House Speaker Paul Ryan said President Barack Obama's health care law is entering its final stage of life.
"You have to remember this law is getting much worse. It is what actuaries say, 'Entering a death spiral.' High, high premiums increase, high deductibles, no choices. We have to fix this problem," the House speaker told CNBC.
President-elect Donald Trump campaigned on a pledge to "repeal and replace" the law, known as Obamacare. He seized on rising premiums under the plan, which has broadly expanded health coverage in the United States.
Ryan vows to use the early days of Trump's presidency to "fix" the insurance system.
The Wisconsin Republican said he wanted to stress that a "reasonable" transition period would follow a repeal, "so we're not pulling the rug out from under people midstream."
About 20 million people are covered under Obamacare, the Department of Health and Human Services said earlier this year.
Ryan's agenda includes a possible replacement plan for the health care law. It would rely on individual tax credits, expand health savings accounts and allow insurance sales across state lines.
In a wide-ranging interview, Ryan tried to curb concerns about Trump's business conflicts.
Trump can separate from his empire "however he wants to," Ryan said.
"I have every bit of confidence he's going to get himself right with moving himself from the business guy that he is to the president he's going to be," Ryan told CNBC.
"This is not what I'm concerned about in Congress. ... I'm focused on getting this agenda passed so that we can turn around and tackle this country's big problems before they tackle us. That is what I'm focused on and not the legal details of how he divorces himself from his business, which I know he will," he added.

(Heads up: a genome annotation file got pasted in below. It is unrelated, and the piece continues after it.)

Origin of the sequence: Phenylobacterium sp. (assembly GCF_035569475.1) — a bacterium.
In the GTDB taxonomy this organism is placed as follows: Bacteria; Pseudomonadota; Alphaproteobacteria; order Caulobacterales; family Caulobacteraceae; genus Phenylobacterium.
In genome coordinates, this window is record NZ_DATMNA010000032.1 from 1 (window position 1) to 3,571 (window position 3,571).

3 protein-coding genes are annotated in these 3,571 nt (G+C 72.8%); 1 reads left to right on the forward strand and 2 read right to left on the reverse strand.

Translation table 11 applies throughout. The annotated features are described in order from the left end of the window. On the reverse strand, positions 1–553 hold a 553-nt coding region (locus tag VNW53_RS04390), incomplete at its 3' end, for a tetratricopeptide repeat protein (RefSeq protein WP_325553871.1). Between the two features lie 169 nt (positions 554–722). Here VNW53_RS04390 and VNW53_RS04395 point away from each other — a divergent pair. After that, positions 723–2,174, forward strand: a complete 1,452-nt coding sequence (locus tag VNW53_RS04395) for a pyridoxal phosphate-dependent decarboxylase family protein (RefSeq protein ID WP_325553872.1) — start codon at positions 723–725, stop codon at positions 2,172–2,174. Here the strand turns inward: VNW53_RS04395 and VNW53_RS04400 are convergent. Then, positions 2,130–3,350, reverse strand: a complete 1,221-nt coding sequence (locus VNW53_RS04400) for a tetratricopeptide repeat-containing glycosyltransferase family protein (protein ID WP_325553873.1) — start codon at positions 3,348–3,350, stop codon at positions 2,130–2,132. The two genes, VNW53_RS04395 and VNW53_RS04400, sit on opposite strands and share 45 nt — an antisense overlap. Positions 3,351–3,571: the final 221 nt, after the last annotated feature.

Meanwhile, Obama has encouraged Americans to sign up for Obamacare health insurance plans despite Republicans' stated intentions to repeal, or at least improve, the law during Trump's administration.
According to The Hill, Obama spoke on a Facebook Live video and urged people to sign up by Dec. 15, which would guarantee them coverage starting Jan. 1.
"Don't let Republicans in Congress take us back to the days when you could be denied insurance for having a pre-existing condition," Obama said.
He added that the Affordable Care Act is still federal law despite some politicians' arguments that "might make it sound like your insurance is somehow at risk."
Republican lawmakers are vowing to make changes to the law, if not get rid of it altogether, now that the GOP controls the White House and both chambers of Congress.
And, according to a recent report, they are working with insurance companies to make the transition between the existing law and the one that may replace it smooth at the consumer level.
Republican leaders admitted that replacing the law could take years because of its complexity.
© 2023 Newsmax Finance. All rights reserved.